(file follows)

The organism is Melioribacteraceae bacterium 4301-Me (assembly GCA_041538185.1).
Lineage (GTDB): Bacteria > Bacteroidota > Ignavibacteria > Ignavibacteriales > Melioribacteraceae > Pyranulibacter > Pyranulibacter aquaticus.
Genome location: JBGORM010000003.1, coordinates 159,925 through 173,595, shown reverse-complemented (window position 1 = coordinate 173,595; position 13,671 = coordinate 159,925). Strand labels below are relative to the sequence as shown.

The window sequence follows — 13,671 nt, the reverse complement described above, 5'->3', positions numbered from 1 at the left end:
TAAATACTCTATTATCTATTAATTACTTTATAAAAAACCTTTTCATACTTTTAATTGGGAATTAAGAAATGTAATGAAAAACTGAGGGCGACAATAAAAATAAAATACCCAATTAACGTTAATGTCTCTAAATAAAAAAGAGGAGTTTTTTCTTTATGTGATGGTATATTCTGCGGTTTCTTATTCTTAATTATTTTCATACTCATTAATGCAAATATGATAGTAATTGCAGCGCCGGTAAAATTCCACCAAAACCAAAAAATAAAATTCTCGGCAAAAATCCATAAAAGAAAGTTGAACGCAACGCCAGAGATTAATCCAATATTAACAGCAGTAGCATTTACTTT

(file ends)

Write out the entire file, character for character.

The organism is Melioribacteraceae bacterium 4301-Me (assembly GCA_041538185.1).
Lineage (GTDB): Bacteria > Bacteroidota > Ignavibacteria > Ignavibacteriales > Melioribacteraceae > Pyranulibacter > Pyranulibacter aquaticus.
Genome location: JBGORM010000003.1, coordinates 159,925 through 173,595, shown reverse-complemented (window position 1 = coordinate 173,595; position 13,671 = coordinate 159,925). Strand labels below are relative to the sequence as shown.

The window sequence follows — 13,671 nt, the reverse complement described above, 5'->3', positions numbered from 1 at the left end:
TAAATACTCTATTATCTATTAATTACTTTATAAAAAACCTTTTCATACTTTTAATTGGGAATTAAGAAATGTAATGAAAAACTGAGGGCGACAATAAAAATAAAATACCCAATTAACGTTAATGTCTCTAAATAAAAAAGAGGAGTTTTTTCTTTATGTGATGGTATATTCTGCGGTTTCTTATTCTTAATTATTTTCATACTCATTAATGCAAATATGATAGTAATTGCAGCGCCGGTAAAATTCCACCAAAACCAAAAAATAAAATTCTCGGCAAAAATCCATAAAAGAAAGTTGAACGCAACGCCAGAGATTAATCCAATATTAACAGCAGTAGCATTTACTTT